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South Africa to Boost Lender Collateral Amid Harder Rules

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Aug. 25 (Bloomberg) -- Strate Ltd., South Africa’s central securities depository, will offer counterparties technology to boost collateral management in capital markets ahead of next year’s stricter Basel III rules on liquidity.

South Africa’s banks will by January need to have more saleable assets on their balance sheets to comply with Basel’s 2015 liquidity coverage ratio targets. The liquidity coverage ratio is a measure which requires lenders to have enough cash and liquid assets, such as sovereign debt, to survive a 30-day run on the bank.

“There’s going to be a greater demand for high-quality liquid assets,” Anthony van Eden, strategic projects manager at Strate, said in an interview in Johannesburg on Aug. 19. “The key is the correct collateral at the right time and the right value. If there’s a shortfall, it should get topped up and if there’s an excess, it should be returned -- that’s what our technology does.”

Strate, which is South Africa’s only licensed central securities depository, has spent about 70 million rand ($6.5 million) implementing Clearstream International SA’s collateral management technology. It allows lenders and other financial institutions to use equities and bonds, rather than just cash, as collateral for bilateral trade. While Strate already clears most trades in South Africa, it can now match the supply and demand of collateral using Clearstream’s technology.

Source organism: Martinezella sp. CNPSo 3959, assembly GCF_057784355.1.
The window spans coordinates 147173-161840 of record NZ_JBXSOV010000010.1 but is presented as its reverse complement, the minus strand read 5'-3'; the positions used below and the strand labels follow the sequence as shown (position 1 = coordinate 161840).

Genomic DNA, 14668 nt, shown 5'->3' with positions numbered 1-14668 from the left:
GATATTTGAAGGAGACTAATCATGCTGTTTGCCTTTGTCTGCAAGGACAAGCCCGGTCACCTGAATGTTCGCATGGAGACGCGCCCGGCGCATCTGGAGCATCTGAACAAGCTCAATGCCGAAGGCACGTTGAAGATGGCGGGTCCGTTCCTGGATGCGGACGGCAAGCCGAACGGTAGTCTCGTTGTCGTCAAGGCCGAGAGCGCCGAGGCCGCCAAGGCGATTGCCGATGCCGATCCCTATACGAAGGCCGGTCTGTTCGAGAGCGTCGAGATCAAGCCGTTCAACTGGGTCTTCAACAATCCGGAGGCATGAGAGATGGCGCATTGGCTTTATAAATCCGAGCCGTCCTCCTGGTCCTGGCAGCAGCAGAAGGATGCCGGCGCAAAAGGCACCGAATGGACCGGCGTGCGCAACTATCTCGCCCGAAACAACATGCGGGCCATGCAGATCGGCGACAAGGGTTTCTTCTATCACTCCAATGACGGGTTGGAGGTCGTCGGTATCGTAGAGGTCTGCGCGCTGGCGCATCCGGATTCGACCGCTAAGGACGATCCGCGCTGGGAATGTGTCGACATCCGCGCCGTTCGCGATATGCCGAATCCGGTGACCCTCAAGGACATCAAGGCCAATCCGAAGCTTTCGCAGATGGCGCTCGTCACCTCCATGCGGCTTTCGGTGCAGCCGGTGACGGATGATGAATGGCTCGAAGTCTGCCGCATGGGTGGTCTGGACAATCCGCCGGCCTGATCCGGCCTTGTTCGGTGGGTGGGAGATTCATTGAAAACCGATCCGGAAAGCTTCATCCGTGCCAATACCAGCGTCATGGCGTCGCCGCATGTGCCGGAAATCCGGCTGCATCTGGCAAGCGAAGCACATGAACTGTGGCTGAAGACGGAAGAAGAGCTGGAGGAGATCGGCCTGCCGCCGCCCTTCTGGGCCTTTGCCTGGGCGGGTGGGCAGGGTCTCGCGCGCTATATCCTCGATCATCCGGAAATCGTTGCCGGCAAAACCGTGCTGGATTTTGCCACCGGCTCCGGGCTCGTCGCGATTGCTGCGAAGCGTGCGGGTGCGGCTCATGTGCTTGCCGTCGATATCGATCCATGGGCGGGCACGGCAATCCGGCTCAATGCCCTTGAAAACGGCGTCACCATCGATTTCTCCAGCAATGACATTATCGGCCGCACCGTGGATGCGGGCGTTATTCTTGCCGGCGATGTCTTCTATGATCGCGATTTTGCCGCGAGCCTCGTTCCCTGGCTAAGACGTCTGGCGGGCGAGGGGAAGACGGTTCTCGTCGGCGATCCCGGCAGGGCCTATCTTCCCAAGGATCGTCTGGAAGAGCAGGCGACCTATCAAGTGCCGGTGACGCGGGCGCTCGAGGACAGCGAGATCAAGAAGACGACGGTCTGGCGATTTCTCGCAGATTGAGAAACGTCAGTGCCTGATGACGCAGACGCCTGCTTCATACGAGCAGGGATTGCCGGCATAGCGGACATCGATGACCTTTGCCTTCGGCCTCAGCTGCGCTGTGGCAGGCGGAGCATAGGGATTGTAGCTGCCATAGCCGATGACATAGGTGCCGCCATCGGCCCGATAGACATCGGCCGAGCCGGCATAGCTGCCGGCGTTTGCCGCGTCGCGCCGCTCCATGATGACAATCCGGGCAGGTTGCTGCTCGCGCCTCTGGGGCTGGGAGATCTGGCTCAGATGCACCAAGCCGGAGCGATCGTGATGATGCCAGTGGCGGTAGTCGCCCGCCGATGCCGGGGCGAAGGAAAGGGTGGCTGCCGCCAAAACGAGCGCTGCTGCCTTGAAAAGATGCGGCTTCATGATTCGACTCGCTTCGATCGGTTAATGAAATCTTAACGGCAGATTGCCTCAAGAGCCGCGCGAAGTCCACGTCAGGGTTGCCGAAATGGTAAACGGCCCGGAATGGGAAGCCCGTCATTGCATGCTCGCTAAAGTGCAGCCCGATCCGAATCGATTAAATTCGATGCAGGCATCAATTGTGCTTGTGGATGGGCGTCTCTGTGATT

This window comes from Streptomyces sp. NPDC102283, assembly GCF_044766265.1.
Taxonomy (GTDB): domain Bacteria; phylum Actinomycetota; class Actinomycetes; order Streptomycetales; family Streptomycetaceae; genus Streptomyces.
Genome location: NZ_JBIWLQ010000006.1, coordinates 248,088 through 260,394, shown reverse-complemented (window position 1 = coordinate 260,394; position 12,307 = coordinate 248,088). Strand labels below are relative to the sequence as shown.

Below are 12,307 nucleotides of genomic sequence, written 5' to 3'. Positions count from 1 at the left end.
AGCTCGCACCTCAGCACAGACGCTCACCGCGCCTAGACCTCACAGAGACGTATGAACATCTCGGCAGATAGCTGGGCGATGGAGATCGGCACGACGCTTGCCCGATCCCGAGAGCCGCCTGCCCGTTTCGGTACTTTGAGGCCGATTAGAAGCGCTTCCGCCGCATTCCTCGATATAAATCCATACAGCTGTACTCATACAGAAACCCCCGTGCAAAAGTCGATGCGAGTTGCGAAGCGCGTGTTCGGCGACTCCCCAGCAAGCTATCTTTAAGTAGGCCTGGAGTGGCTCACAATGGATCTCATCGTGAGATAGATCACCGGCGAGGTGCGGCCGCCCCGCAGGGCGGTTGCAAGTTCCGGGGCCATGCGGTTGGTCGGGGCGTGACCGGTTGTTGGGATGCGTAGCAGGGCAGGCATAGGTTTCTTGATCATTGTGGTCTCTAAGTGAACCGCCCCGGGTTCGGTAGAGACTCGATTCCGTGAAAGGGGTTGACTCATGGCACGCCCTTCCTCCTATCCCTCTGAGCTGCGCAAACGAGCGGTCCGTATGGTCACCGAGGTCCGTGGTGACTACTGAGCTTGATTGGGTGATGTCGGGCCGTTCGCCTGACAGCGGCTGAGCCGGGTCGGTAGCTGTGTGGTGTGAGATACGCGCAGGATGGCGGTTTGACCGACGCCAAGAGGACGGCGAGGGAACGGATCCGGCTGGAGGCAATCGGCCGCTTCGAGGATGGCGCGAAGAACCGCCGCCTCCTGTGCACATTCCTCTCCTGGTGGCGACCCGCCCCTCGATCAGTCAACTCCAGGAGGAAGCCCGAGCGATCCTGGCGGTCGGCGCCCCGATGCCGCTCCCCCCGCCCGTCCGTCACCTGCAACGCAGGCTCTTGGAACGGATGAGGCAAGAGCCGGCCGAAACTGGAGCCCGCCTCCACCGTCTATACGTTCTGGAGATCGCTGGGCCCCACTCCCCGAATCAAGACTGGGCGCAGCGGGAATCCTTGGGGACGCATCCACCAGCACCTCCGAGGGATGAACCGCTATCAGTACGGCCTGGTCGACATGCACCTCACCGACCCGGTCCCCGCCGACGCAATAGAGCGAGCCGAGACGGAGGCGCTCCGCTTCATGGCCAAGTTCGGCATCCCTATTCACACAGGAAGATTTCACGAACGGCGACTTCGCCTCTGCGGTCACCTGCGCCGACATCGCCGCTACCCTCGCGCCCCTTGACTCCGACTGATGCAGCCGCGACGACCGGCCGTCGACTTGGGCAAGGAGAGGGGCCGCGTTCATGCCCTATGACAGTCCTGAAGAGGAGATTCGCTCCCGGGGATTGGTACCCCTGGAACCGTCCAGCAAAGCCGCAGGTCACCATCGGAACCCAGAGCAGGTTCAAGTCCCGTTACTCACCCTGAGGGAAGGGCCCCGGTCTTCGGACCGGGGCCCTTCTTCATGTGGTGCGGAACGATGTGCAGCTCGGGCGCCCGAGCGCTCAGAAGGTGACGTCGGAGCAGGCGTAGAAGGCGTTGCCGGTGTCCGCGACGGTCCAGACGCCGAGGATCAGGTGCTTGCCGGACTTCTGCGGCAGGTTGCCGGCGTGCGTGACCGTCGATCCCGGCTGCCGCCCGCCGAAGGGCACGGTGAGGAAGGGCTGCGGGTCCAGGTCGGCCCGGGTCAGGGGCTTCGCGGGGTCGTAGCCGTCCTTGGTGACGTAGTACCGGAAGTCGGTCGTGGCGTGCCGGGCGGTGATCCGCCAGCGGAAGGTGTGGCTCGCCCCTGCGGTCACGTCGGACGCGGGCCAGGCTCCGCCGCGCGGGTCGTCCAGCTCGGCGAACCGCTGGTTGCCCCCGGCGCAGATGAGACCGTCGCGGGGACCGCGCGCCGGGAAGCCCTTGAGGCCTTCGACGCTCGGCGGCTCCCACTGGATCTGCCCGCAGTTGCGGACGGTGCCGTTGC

Changing Mindset

“We went live in November and can take on clients” from today, Monica Singer, chief executive officer of Strate, said in the same interview. “It’s a voluntary sign up but it needs a big change in mindset -- some banks will have to give up their inefficiencies.”

Instead of manually managing collateral and operating a range of trading desks from repurchase rate to over the counter, banks would be able to consolidate collateral management through the use of Strate’s automated system. Clearstream’s technology was first used in Brazil three years ago before being adopted in Australia, Spain and now South Africa.

“All the countries that have joined have a liquidity alliance,” Singer said. “One day, no matter where you are, you’ll be able to use your assets to collateralize trade across the world.”

Using Strate’s services is free for those receiving collateral while those giving will pay 4 basis points for 50 billion rand and 2.75 basis point for 100 billion rand, according to Van Eden.

“We hope with Basel III that collateral management becomes a high priority,” Singer said. “It’s our biggest investment since we implemented Strate.”

To contact the reporter on this story: Renee Bonorchis in Johannesburg at rbonorchis@bloomberg.net

To contact the editors responsible for this story: Dale Crofts at dcrofts@bloomberg.net John Bowker

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